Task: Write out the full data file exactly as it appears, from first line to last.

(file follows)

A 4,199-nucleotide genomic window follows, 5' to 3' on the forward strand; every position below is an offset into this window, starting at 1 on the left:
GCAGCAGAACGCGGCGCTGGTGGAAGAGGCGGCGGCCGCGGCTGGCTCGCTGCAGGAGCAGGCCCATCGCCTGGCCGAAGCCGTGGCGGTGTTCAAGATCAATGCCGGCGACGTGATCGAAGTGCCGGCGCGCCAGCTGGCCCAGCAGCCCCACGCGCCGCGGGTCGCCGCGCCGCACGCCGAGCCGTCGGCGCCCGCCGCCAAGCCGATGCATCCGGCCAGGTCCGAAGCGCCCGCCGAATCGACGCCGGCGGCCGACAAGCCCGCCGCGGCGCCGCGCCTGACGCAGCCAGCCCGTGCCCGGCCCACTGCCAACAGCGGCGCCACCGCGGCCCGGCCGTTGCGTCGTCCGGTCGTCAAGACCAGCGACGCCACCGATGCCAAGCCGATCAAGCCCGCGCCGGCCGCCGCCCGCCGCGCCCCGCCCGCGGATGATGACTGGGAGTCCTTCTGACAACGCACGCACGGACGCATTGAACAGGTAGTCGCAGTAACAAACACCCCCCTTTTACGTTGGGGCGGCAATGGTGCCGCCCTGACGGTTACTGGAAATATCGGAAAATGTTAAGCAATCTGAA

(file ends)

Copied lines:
A 4,199-nucleotide genomic window follows, 5' to 3' on the forward strand; every position below is an offset into this window, starting at 1 on the left:
GCAGCAGAACGCGGCGCTGGTGGAAGAGGCGGCGGCCGCGGCTGGCTCGCTGCAGGAGCAGGCCCATCGCCTGGCCGAAGCCGTGGCGGTGTTCAAGATCAATGCCGGCGACGTGATCGAAGTGCCGGCGCGCCAGCTGGCCCAGCAGCCCCACGCGCCGCGGGTCGCCGCGCCGCACGCCGAGCCGTCGGCGCCCGCCGCCAAGCCGATGCATCCGGCCAGGTCCGAAGCGCCCGCCGAATCGACGCCGGCGGCCGACAAGCCCGCCGCGGCGCCGCGCCTGACGCAGCCAGCCCGTGCCCGGCCCACTGCCAACAGCGGCGCCACCGCGGCCCGGCCGTTGCGTCGTCCGGTCGTCAAGACCAGCGACGCCACCGATGCCAAGCCGATCAAGCCCGCGCCGGCCGCCGCCCGCCGCGCCCCGCCCGCGGATGATGACTGGGAGTCCTTCTGACAACGCACGCACGGACGCATTGAACAGGTAGTCGCAGTAACAAACACCCCCCTTTTACGTTGGGGCGGCAATGGTGCCGCCCTGACGGTTACTGGAAATATCGGAAAATGTTAAGCAATCTGAA